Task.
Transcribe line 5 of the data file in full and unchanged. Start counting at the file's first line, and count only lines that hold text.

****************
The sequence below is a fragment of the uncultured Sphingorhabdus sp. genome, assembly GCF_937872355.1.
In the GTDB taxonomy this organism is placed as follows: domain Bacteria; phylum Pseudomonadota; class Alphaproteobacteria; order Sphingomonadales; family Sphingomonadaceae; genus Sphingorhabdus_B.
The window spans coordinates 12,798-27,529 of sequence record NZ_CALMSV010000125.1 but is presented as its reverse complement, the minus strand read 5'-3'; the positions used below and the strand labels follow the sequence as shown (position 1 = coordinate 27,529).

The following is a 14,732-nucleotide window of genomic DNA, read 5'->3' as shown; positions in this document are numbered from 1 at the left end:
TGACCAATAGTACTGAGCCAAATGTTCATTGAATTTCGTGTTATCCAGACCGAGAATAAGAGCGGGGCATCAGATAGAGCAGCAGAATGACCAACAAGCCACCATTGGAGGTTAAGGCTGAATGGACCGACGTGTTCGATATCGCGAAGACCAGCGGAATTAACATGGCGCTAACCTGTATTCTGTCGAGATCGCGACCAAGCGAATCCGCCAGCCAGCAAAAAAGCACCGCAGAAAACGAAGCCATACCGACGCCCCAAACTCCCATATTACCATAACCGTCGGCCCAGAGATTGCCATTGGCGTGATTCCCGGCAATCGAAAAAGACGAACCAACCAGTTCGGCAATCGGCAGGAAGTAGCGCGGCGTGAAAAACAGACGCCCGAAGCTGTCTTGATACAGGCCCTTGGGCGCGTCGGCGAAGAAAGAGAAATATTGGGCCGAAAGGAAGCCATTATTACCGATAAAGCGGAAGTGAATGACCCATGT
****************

TGACCAATAGTACTGAGCCAAATGTTCATTGAATTTCGTGTTATCCAGACCGAGAATAAGAGCGGGGCATCAGATAGAGCAGCAGAATGACCAACAAGCCACCATTGGAGGTTAAGGCTGAATGGACCGACGTGTTCGATATCGCGAAGACCAGCGGAATTAACATGGCGCTAACCTGTATTCTGTCGAGATCGCGACCAAGCGAATCCGCCAGCCAGCAAAAAAGCACCGCAGAAAACGAAGCCATACCGACGCCCCAAACTCCCATATTACCATAACCGTCGGCCCAGAGATTGCCATTGGCGTGATTCCCGGCAATCGAAAAAGACGAACCAACCAGTTCGGCAATCGGCAGGAAGTAGCGCGGCGTGAAAAACAGACGCCCGAAGCTGTCTTGATACAGGCCCTTGGGCGCGTCGGCGAAGAAAGAGAAATATTGGGCCGAAAGGAAGCCATTATTACCGATAAAGCGGAAGTGAATGACCCATGT